### Details

A detailed description of the supported adjustments and the quasi Fisher scoring iteration is given in the iteration vignette (see, `vignette("iteration", "brglm2")` or Kosmidis et al, 2020). A shorter description of the quasi Fisher scoring iteration is also given in one of the vignettes of the enrichwith R package (see, https://cran.r-project.org/package=enrichwith/vignettes/bias.html). Kosmidis and Firth (2010) describe a parallel quasi Newton-Raphson iteration with the same stationary point.

In the special case of generalized linear models for binomial, Poisson and multinomial responses, the adjusted score equation approaches for `type = "AS_mixed"`, `type = "AS_mean"`, and `type = "AS_median"` (see below for what methods each `type` corresponds) return estimates with improved frequentist properties, that are also always finite, even in cases where the maximum likelihood estimates are infinite (e.g. complete and quasi-complete separation in multinomial regression). See, Kosmidis and Firth (2021) for a proof for binomial-response GLMs with Jeffreys-prior penalties to the log-likelihood, which is equivalent to mean bias reduction for logistic regression. See, also, `detectseparation::detect_separation()` and `detectseparation::check_infinite_estimates()` for pre-fit and post-fit methods for the detection of infinite estimates in binomial response generalized linear models.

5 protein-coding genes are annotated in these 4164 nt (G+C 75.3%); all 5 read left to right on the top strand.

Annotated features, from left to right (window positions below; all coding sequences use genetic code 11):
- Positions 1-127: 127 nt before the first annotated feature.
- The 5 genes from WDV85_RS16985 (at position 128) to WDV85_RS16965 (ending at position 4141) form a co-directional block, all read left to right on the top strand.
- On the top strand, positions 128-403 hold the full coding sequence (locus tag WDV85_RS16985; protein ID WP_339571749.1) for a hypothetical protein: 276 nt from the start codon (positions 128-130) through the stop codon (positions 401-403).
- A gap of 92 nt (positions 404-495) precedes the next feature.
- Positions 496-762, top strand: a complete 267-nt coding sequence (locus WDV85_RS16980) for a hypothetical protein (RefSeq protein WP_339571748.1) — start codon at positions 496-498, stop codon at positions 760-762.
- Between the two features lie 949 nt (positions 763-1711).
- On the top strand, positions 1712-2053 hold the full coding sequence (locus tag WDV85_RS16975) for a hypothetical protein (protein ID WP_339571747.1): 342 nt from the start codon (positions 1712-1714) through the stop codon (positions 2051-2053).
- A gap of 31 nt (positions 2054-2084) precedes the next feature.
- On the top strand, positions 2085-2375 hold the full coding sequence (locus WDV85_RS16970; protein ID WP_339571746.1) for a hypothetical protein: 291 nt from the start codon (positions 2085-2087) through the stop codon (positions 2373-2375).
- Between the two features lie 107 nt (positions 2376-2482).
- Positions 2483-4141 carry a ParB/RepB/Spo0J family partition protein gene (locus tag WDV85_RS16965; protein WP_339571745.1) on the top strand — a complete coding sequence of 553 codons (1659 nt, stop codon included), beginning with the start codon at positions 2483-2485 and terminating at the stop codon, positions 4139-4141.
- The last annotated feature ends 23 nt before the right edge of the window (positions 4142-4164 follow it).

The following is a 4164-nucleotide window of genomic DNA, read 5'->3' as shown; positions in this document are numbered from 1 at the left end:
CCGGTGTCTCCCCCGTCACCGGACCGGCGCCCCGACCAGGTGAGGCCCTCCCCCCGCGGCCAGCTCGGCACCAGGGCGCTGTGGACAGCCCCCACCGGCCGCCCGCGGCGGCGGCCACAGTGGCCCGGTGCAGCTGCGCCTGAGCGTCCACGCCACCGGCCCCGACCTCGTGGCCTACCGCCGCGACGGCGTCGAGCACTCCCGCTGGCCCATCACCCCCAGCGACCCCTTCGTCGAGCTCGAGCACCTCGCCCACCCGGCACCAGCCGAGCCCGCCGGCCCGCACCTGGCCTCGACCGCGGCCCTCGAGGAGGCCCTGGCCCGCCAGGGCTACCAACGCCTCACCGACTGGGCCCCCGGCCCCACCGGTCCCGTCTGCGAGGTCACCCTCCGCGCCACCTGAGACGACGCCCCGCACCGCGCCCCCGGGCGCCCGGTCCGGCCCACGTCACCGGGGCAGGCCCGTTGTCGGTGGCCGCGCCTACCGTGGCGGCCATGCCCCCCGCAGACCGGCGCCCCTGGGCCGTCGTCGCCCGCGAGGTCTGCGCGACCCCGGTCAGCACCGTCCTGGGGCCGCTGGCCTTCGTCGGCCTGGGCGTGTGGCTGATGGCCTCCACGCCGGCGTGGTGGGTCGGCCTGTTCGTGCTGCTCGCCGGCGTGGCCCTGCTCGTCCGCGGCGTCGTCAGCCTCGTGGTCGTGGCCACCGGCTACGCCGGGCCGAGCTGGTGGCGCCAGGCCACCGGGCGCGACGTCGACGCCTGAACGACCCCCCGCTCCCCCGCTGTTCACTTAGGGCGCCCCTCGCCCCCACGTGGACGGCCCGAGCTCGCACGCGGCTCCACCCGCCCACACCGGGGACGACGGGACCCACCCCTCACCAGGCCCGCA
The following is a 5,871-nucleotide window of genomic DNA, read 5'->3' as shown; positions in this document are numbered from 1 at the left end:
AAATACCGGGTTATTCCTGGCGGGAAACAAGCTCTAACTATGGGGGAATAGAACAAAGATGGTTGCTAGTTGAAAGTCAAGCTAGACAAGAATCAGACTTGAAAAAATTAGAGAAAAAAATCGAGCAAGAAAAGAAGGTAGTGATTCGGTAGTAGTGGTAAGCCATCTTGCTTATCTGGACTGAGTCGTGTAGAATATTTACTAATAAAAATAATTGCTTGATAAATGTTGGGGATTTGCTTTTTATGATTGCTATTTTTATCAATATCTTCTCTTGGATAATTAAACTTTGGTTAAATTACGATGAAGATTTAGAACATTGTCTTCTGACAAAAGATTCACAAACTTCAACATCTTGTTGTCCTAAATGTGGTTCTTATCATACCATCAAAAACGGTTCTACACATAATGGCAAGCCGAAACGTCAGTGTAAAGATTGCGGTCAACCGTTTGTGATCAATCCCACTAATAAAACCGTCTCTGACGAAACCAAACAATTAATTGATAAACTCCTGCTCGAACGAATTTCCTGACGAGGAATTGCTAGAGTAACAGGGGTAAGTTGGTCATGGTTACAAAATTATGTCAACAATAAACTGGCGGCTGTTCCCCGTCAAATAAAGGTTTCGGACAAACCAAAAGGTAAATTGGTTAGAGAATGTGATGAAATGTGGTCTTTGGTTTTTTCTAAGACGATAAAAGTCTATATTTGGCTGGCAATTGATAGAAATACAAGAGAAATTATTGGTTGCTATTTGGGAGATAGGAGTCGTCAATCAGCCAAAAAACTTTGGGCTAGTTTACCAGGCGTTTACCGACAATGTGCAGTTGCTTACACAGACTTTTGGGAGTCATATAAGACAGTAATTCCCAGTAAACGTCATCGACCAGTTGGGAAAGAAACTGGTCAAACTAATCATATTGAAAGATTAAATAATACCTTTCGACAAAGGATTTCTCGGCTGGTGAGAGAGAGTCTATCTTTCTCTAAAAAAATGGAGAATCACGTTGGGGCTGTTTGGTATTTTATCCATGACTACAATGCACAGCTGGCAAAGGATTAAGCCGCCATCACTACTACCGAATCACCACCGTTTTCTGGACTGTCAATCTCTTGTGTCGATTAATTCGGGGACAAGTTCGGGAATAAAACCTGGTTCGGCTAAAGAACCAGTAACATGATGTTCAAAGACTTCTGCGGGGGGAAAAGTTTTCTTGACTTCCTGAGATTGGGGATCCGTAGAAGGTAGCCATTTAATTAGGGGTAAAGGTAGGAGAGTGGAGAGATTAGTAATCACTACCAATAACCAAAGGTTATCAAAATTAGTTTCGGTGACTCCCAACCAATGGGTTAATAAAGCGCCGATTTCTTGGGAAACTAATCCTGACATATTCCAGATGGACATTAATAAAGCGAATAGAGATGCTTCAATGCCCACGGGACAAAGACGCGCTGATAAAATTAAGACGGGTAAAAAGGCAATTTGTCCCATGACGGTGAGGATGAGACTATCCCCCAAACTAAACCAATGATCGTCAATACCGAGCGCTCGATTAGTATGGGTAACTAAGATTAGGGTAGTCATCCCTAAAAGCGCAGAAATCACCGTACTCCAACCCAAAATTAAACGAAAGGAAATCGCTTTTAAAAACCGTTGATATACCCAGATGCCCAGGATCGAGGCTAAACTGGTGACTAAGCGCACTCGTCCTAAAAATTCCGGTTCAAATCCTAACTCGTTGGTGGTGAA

The type of score adjustment to be used is specified through the `type` argument (see `brglmControl()` for details). The available options are

• `type = "AS_mixed"`: the mixed bias-reducing score adjustments in Kosmidis et al (2020) that result in mean bias reduction for the regression parameters and median bias reduction for the dispersion parameter, if any; default.

• `type = "AS_mean"`: the mean bias-reducing score adjustments in Firth, 1993 and Kosmidis & Firth, 2009. `type = "AS_mixed"` and `type = "AS_mean"` will return the same results when `family` is `binomial()` or `poisson()`, i.e. when the dispersion is fixed

• `type = "AS_median"`: the median bias-reducing score adjustments in Kenne Pagui et al. (2017)

• `type = "MPL_Jeffreys"`: maximum penalized likelihood with powers of the Jeffreys prior as penalty.

• `type = "ML"`: maximum likelihood.

• `type = "correction"`: asymptotic bias correction, as in Cordeiro & McCullagh (1991).

The null deviance is evaluated based on the fitted values using the method specified by the `type` argument (see `brglmControl()`).

The `family` argument of the current version of `brglmFit()` can accept any combination of `"family"` objects and link functions, including families with user-specified link functions, `mis()` links, and `power()` links, but excluding `quasi()`, `quasipoisson()` and `quasibinomial()` families.

The description of `method` argument and the `Fitting functions` section in `glm()` gives information on supplying fitting methods to `glm()`.